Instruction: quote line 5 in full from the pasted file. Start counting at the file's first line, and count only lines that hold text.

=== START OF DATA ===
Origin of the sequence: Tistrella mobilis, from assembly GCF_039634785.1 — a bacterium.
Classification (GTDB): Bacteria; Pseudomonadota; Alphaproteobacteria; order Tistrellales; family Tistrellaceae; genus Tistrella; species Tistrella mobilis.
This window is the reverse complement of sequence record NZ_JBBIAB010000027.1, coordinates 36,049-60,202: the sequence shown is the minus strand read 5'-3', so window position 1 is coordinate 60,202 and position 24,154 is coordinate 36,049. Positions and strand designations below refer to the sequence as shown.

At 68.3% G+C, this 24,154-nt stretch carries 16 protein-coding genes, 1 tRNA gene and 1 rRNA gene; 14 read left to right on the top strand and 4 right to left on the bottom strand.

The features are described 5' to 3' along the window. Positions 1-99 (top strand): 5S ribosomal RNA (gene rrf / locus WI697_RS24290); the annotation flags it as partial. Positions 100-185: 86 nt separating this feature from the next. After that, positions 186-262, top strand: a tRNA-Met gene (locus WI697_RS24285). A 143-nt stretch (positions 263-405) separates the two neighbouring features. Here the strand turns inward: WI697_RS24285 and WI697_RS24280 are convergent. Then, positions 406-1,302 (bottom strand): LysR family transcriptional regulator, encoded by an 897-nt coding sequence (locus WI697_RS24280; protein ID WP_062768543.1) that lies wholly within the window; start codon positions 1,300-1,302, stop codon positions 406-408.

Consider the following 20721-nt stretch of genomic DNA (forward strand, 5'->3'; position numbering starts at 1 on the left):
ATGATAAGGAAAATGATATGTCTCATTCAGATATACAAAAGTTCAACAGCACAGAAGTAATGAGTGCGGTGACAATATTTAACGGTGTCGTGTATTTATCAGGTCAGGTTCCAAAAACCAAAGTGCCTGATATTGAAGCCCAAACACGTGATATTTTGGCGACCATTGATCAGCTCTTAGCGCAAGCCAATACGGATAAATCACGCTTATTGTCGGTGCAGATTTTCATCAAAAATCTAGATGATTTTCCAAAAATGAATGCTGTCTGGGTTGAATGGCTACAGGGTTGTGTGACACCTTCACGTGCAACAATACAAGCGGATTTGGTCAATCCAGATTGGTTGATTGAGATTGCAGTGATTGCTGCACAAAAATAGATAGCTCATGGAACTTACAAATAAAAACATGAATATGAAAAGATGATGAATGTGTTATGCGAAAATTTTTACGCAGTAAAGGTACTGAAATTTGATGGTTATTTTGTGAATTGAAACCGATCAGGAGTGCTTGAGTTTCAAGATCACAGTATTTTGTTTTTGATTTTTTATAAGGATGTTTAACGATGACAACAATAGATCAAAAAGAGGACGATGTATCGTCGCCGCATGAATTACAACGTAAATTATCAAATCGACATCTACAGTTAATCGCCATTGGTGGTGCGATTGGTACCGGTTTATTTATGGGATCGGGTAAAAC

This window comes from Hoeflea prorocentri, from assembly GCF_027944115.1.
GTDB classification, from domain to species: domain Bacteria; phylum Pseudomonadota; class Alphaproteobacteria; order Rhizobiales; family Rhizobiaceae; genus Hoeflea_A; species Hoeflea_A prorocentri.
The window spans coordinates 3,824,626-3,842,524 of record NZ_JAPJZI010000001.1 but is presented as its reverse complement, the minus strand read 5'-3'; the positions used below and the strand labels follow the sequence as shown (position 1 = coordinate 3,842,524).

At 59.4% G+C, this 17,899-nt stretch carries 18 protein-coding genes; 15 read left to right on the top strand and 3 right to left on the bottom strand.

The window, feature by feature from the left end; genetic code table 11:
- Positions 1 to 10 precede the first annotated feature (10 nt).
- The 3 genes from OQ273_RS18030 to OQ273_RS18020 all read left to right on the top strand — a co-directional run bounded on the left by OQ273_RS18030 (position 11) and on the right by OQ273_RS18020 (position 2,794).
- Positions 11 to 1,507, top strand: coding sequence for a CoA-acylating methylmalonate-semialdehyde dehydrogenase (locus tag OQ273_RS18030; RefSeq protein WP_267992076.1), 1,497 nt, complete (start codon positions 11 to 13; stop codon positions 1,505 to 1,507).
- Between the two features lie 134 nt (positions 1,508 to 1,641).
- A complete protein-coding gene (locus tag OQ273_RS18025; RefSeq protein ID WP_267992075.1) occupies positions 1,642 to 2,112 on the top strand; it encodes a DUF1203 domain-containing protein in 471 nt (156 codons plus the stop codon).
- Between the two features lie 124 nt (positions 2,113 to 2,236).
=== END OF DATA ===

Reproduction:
The features are described 5' to 3' along the window. Positions 1-99 (top strand): 5S ribosomal RNA (gene rrf / locus WI697_RS24290); the annotation flags it as partial. Positions 100-185: 86 nt separating this feature from the next. After that, positions 186-262, top strand: a tRNA-Met gene (locus WI697_RS24285). A 143-nt stretch (positions 263-405) separates the two neighbouring features. Here the strand turns inward: WI697_RS24285 and WI697_RS24280 are convergent. Then, positions 406-1,302 (bottom strand): LysR family transcriptional regulator, encoded by an 897-nt coding sequence (locus WI697_RS24280; protein ID WP_062768543.1) that lies wholly within the window; start codon positions 1,300-1,302, stop codon positions 406-408.